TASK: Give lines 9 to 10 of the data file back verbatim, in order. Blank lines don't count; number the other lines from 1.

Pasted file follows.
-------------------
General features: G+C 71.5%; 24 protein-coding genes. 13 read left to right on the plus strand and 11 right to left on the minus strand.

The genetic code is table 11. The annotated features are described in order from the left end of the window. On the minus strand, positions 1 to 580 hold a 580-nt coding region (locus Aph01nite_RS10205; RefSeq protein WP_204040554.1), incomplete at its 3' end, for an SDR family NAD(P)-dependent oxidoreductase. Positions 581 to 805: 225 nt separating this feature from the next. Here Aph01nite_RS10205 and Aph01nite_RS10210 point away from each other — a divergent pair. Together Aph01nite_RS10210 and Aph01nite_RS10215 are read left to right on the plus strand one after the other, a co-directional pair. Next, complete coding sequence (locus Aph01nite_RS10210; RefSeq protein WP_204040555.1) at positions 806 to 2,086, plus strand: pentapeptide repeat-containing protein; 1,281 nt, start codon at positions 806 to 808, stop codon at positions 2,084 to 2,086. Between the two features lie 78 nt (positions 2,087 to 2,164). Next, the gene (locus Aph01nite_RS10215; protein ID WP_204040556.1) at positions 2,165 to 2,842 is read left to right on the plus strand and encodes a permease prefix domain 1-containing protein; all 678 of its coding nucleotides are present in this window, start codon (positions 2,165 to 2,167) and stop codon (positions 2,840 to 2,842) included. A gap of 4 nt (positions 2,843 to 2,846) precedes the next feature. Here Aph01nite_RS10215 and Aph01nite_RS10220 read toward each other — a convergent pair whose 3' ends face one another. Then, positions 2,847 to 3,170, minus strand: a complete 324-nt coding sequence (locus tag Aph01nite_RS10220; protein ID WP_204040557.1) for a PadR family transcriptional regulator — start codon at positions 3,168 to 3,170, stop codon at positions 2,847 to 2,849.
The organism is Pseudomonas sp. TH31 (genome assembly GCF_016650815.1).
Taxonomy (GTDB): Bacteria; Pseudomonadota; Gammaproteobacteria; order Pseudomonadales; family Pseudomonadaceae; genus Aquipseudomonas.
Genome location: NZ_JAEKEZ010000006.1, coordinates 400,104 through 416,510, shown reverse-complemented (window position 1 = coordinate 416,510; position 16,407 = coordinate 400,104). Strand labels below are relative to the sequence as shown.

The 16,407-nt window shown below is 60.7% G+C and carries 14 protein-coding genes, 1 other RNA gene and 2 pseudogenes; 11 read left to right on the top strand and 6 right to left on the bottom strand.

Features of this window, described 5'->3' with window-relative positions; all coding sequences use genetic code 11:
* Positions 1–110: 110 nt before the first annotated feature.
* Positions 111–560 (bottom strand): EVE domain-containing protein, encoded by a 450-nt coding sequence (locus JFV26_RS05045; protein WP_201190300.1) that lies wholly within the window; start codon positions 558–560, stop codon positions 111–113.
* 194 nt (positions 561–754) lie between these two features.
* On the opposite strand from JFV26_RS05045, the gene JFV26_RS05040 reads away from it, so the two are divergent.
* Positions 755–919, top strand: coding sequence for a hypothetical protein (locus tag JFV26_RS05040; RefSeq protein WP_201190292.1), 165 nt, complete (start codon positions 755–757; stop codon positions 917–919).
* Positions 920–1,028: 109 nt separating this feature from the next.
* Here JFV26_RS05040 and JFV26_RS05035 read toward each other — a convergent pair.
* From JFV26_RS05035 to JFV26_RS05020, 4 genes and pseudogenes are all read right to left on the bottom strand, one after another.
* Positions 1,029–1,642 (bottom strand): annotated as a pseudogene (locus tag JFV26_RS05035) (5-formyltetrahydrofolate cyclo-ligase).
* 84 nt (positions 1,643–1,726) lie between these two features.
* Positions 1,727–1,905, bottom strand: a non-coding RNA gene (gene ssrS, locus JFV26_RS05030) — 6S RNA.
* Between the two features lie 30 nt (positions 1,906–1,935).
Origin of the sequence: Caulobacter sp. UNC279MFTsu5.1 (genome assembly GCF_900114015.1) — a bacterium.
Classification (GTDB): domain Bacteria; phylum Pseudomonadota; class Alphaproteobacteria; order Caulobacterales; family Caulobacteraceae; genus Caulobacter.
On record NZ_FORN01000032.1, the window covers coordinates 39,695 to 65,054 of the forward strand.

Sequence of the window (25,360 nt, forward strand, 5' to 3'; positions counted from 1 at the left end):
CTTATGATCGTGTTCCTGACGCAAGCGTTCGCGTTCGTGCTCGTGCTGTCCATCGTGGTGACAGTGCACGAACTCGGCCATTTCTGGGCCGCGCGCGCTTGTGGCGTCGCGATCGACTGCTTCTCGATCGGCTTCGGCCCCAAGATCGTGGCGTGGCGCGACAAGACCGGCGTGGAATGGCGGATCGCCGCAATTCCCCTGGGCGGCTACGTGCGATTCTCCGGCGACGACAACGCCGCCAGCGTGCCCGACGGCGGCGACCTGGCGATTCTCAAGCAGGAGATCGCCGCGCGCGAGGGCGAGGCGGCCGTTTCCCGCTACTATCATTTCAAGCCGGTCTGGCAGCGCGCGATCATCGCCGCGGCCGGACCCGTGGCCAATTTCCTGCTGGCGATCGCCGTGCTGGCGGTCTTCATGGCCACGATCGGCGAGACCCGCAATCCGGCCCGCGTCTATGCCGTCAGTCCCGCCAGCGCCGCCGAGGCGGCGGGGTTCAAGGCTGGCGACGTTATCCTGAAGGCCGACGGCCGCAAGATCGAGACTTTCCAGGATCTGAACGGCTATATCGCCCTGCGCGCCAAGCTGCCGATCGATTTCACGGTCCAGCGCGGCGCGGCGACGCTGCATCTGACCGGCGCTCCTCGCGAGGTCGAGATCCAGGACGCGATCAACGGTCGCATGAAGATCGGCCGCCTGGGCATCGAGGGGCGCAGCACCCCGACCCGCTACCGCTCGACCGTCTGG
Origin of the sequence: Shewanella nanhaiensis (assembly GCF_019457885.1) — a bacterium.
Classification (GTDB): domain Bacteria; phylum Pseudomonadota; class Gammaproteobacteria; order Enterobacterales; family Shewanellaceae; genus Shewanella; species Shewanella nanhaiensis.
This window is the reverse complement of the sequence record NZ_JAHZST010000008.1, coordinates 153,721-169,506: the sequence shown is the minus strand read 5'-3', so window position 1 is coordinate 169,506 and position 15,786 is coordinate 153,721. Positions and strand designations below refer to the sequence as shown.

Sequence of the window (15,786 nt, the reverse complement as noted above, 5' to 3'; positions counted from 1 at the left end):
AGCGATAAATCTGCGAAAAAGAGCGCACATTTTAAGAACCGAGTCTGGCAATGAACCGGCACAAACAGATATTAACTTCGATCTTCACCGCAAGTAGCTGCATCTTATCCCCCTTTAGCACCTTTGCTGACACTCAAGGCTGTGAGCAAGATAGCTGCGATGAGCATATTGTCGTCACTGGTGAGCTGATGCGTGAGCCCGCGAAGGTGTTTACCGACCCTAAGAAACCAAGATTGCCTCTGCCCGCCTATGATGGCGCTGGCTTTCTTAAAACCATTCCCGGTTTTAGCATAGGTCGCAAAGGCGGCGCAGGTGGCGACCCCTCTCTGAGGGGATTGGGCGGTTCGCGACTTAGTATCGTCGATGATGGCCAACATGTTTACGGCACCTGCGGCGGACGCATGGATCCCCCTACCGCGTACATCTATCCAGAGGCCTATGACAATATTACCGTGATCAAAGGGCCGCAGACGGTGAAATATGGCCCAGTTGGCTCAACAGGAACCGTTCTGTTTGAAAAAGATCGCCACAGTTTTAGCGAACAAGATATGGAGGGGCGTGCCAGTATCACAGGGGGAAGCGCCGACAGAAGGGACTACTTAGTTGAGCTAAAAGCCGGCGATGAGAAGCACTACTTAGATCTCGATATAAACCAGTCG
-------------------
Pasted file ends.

* Positions 111–560 (bottom strand): EVE domain-containing protein, encoded by a 450-nt coding sequence (locus JFV26_RS05045; protein WP_201190300.1) that lies wholly within the window; start codon positions 558–560, stop codon positions 111–113.
* 194 nt (positions 561–754) lie between these two features.